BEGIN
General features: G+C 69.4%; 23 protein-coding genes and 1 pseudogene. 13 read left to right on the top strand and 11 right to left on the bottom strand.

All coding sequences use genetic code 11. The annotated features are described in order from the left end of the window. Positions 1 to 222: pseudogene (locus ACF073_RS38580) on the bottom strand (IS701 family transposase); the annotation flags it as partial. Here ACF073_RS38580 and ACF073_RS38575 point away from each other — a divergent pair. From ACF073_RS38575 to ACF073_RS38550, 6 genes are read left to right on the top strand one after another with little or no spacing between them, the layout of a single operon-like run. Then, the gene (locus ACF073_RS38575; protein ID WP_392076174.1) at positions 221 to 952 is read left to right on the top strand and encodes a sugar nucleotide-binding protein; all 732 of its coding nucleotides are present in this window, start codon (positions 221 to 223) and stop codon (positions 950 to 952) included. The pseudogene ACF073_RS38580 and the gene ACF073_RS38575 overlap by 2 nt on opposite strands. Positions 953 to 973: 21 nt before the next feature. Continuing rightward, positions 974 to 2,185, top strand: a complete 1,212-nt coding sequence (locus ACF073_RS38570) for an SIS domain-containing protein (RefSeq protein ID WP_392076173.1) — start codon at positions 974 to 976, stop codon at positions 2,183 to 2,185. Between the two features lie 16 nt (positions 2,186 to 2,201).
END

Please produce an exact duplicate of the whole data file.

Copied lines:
General features: G+C 69.4%; 23 protein-coding genes and 1 pseudogene. 13 read left to right on the top strand and 11 right to left on the bottom strand.

All coding sequences use genetic code 11. The annotated features are described in order from the left end of the window. Positions 1 to 222: pseudogene (locus ACF073_RS38580) on the bottom strand (IS701 family transposase); the annotation flags it as partial. Here ACF073_RS38580 and ACF073_RS38575 point away from each other — a divergent pair. From ACF073_RS38575 to ACF073_RS38550, 6 genes are read left to right on the top strand one after another with little or no spacing between them, the layout of a single operon-like run. Then, the gene (locus ACF073_RS38575; protein ID WP_392076174.1) at positions 221 to 952 is read left to right on the top strand and encodes a sugar nucleotide-binding protein; all 732 of its coding nucleotides are present in this window, start codon (positions 221 to 223) and stop codon (positions 950 to 952) included. The pseudogene ACF073_RS38580 and the gene ACF073_RS38575 overlap by 2 nt on opposite strands. Positions 953 to 973: 21 nt before the next feature. Continuing rightward, positions 974 to 2,185, top strand: a complete 1,212-nt coding sequence (locus ACF073_RS38570) for an SIS domain-containing protein (RefSeq protein ID WP_392076173.1) — start codon at positions 974 to 976, stop codon at positions 2,183 to 2,185. Between the two features lie 16 nt (positions 2,186 to 2,201).